It seemed that, in realizing we needed to be warned off this dangerous ground, Mushiebottom had come to understand our limitations in traveling through the mire. Once we were prepared and on our way again, the bog-lurker kept darting ahead, and when we thought to follow, even when the land seemed yielding or uneven of footing, it proved true. Within but a few days, the looming ruins were now behind us more often than not, and a few days after that, the ground started to become firm. At last, we were reaching the far side of these plains of bog and mire. Even as we crossed from mud to grass and bushes and even trees, Mushiebottom showed no signs of any intent to return to the fens, instead staying near to Shadryn like a faithful hound.
The comfort of being dry, something so easy to take for granted, was the most welcome luxury. For the first time in almost a month we could find fallen branches to make a camp-fire, find a site for our tents that afforded us room to stretch out, and even find hunting and foraging more palatable than scrawny birds and soggy cattail-root. It was now the fading edge of summer, when farmers would just begin to take in their early crops, and we found bountiful handfuls of berries and basketfuls of wild apples. Roaming the thin woodlands were rabbits, wild sheep, deer, goats, and plentiful boar to hunt.
The increase of wildlife also meant there were more predators about, including wolves, bears, lynxes, and bobcats. Whatever oddity hung about Shadryn, or more likely, her curious red stone, now seemed inclined to attract not just curious birds and strange weather, but also, more and more, threatening creatures. Though the land was dry, bountiful, and uninhabited, we were forced to resume our diamond formation (now reduced to a triangle) and other precautions, as time and again a pack of wolves would find us far more interesting than it ought. Mushiebottom proved surprisingly resilient and helpful in these encounters, springing always to Shadryn’s defense. It had grown and was now almost as tall as she was; for a spindly and gangly creature it was surprisingly swift, and its limbs struck wolves hard enough to cast them back some distance.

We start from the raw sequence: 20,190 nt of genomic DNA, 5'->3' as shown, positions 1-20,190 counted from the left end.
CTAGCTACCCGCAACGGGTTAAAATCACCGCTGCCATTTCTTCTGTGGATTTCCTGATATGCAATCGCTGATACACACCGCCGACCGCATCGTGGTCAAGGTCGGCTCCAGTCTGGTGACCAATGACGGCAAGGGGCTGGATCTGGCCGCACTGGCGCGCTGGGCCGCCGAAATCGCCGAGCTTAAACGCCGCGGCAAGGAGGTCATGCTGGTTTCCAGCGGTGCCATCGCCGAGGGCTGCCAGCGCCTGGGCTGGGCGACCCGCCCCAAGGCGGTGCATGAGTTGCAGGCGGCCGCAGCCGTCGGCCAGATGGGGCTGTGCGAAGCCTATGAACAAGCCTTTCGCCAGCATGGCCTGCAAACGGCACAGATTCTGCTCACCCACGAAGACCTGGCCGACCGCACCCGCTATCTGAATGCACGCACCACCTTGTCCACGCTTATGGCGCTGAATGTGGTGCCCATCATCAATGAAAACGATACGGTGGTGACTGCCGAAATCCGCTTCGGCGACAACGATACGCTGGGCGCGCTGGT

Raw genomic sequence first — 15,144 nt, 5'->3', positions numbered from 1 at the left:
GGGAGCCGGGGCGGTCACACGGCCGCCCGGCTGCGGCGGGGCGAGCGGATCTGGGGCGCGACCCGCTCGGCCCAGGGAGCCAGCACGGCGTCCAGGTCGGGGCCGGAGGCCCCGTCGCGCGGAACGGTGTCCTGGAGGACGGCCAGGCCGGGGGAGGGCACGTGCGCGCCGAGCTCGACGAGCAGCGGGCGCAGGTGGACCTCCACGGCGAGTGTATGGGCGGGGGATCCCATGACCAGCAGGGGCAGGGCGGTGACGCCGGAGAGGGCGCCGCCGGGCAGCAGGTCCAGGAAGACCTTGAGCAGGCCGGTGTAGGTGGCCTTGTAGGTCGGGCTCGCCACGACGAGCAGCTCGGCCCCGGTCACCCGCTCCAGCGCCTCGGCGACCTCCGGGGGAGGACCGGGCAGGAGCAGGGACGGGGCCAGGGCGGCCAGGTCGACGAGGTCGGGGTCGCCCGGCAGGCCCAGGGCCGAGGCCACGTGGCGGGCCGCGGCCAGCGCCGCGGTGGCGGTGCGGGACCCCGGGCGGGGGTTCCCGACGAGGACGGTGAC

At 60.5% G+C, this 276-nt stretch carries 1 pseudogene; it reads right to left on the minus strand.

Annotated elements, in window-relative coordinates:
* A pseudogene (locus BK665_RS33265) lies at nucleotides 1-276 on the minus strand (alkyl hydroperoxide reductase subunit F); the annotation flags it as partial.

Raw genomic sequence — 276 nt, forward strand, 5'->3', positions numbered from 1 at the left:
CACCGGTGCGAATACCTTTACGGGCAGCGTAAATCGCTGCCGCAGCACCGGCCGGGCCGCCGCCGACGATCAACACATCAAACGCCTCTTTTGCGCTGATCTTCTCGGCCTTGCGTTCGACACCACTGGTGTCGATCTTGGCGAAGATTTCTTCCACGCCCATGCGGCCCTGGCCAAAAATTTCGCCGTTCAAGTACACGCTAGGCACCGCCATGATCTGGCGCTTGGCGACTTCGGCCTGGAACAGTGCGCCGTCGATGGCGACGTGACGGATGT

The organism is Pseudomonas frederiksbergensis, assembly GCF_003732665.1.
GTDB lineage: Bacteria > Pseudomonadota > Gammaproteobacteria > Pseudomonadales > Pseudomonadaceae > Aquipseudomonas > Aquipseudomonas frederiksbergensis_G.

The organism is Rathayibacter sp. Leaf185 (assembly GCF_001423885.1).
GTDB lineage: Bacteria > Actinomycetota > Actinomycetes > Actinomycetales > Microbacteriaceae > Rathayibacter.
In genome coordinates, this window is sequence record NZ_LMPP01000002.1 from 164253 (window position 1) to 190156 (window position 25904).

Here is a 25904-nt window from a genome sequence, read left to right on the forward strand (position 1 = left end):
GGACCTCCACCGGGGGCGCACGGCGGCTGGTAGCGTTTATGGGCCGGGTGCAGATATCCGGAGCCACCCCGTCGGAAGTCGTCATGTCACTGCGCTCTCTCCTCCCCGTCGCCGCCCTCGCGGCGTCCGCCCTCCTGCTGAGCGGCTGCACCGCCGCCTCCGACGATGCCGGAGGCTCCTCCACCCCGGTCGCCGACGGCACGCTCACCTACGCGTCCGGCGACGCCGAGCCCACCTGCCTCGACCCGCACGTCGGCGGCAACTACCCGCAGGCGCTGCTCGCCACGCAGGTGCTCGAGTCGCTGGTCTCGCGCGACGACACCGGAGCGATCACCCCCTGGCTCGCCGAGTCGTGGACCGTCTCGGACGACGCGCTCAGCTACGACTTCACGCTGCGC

“I think it is time you told me the truth about that gem,” I said to Shadryn one evening as we camped under the shelter of a copse of aspens. “You cannot deny that it has some power, and that this power draws danger to you.”
She was sitting on a stone across the fire from me, eating roasted boar-meat with a vigor and lack of delicacy that would surely make Prince Imrahil feel a need to chide me for allowing her to lapse into savagery. She looked up at me, frowning and seeming almost haunted, and sat in silence for a moment. At last, she spoke. “I found it amongst the ruins in Minhiriath, as you no doubt guessed, Captain.”
Her use of my title was a warning; she was anxious and defensive. I sensed that I had best proceed with care. “I have no doubt it is an artifact of historical importance, my Lady, but my concern is for your safety. Bringing you, hale and well, to Bree, is my charge, the extent of my orders. I’ve no objection to unearthing a rare treasure while we pass, but I am concerned about what threat it might pose.”
“What threat could a gem pose?” Shadryn retorted, but it was clear that she was grasping for a defense, and knew the answer to her own question.